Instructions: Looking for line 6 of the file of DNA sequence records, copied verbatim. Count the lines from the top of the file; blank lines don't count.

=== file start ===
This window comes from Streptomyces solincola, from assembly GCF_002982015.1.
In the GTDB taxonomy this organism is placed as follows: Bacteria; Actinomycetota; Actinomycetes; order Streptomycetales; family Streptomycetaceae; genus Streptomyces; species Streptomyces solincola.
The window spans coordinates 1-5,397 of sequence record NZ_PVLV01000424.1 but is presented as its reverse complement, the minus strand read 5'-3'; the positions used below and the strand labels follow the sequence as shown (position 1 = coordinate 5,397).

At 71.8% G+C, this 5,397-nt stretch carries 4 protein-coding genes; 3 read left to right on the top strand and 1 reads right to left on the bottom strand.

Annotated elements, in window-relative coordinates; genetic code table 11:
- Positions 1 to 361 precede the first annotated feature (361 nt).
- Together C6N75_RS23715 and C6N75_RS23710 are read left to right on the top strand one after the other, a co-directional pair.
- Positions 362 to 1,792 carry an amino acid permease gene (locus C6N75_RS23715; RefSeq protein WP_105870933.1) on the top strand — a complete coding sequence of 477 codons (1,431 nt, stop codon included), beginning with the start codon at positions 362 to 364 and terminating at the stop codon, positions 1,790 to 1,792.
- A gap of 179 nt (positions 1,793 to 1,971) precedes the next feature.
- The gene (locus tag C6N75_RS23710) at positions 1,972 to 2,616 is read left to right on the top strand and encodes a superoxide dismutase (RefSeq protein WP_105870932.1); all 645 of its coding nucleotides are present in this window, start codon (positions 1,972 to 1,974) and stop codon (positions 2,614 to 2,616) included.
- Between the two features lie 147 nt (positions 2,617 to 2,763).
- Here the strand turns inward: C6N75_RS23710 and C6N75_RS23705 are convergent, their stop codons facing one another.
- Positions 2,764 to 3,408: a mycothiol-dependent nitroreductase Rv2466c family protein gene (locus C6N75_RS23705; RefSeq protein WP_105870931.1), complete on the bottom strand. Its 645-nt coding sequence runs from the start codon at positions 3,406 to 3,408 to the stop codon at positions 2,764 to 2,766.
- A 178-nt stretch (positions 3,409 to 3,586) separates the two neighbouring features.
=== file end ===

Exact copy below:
- Positions 1 to 361 precede the first annotated feature (361 nt).